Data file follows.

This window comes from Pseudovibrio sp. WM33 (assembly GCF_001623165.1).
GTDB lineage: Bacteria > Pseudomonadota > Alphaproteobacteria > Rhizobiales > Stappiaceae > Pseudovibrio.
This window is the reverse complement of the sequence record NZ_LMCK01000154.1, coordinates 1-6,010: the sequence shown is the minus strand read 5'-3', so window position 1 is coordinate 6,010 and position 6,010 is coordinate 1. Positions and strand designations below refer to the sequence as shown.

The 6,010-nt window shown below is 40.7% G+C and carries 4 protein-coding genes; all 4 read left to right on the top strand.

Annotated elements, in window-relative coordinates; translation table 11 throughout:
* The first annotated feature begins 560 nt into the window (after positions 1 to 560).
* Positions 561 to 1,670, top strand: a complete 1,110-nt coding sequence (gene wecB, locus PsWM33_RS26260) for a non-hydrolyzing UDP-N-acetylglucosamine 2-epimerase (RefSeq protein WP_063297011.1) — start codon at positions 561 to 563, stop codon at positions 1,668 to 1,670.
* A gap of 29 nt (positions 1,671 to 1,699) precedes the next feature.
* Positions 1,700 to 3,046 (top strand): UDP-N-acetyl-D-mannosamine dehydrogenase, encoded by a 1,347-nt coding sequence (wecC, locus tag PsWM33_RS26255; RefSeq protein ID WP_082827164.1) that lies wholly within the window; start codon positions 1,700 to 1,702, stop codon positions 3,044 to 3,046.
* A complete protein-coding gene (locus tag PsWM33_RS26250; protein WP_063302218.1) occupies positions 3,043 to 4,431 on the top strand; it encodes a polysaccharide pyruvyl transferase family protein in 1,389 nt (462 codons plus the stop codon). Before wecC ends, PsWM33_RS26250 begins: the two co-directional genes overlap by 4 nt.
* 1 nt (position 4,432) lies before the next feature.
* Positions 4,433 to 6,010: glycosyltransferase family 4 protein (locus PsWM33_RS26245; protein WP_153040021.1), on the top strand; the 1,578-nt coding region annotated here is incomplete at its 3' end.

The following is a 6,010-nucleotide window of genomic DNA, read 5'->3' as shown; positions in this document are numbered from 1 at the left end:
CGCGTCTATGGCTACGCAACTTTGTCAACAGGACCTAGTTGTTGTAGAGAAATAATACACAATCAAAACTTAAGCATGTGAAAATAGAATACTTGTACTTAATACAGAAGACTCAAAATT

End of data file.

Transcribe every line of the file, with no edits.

This window comes from Pseudovibrio sp. WM33 (assembly GCF_001623165.1).
GTDB lineage: Bacteria > Pseudomonadota > Alphaproteobacteria > Rhizobiales > Stappiaceae > Pseudovibrio.
This window is the reverse complement of the sequence record NZ_LMCK01000154.1, coordinates 1-6,010: the sequence shown is the minus strand read 5'-3', so window position 1 is coordinate 6,010 and position 6,010 is coordinate 1. Positions and strand designations below refer to the sequence as shown.

The 6,010-nt window shown below is 40.7% G+C and carries 4 protein-coding genes; all 4 read left to right on the top strand.

Annotated elements, in window-relative coordinates; translation table 11 throughout:
* The first annotated feature begins 560 nt into the window (after positions 1 to 560).
* Positions 561 to 1,670, top strand: a complete 1,110-nt coding sequence (gene wecB, locus PsWM33_RS26260) for a non-hydrolyzing UDP-N-acetylglucosamine 2-epimerase (RefSeq protein WP_063297011.1) — start codon at positions 561 to 563, stop codon at positions 1,668 to 1,670.
* A gap of 29 nt (positions 1,671 to 1,699) precedes the next feature.
* Positions 1,700 to 3,046 (top strand): UDP-N-acetyl-D-mannosamine dehydrogenase, encoded by a 1,347-nt coding sequence (wecC, locus tag PsWM33_RS26255; RefSeq protein ID WP_082827164.1) that lies wholly within the window; start codon positions 1,700 to 1,702, stop codon positions 3,044 to 3,046.
* A complete protein-coding gene (locus tag PsWM33_RS26250; protein WP_063302218.1) occupies positions 3,043 to 4,431 on the top strand; it encodes a polysaccharide pyruvyl transferase family protein in 1,389 nt (462 codons plus the stop codon). Before wecC ends, PsWM33_RS26250 begins: the two co-directional genes overlap by 4 nt.
* 1 nt (position 4,432) lies before the next feature.
* Positions 4,433 to 6,010: glycosyltransferase family 4 protein (locus PsWM33_RS26245; protein WP_153040021.1), on the top strand; the 1,578-nt coding region annotated here is incomplete at its 3' end.

The following is a 6,010-nucleotide window of genomic DNA, read 5'->3' as shown; positions in this document are numbered from 1 at the left end:
CGCGTCTATGGCTACGCAACTTTGTCAACAGGACCTAGTTGTTGTAGAGAAATAATACACAATCAAAACTTAAGCATGTGAAAATAGAATACTTGTACTTAATACAGAAGACTCAAAATT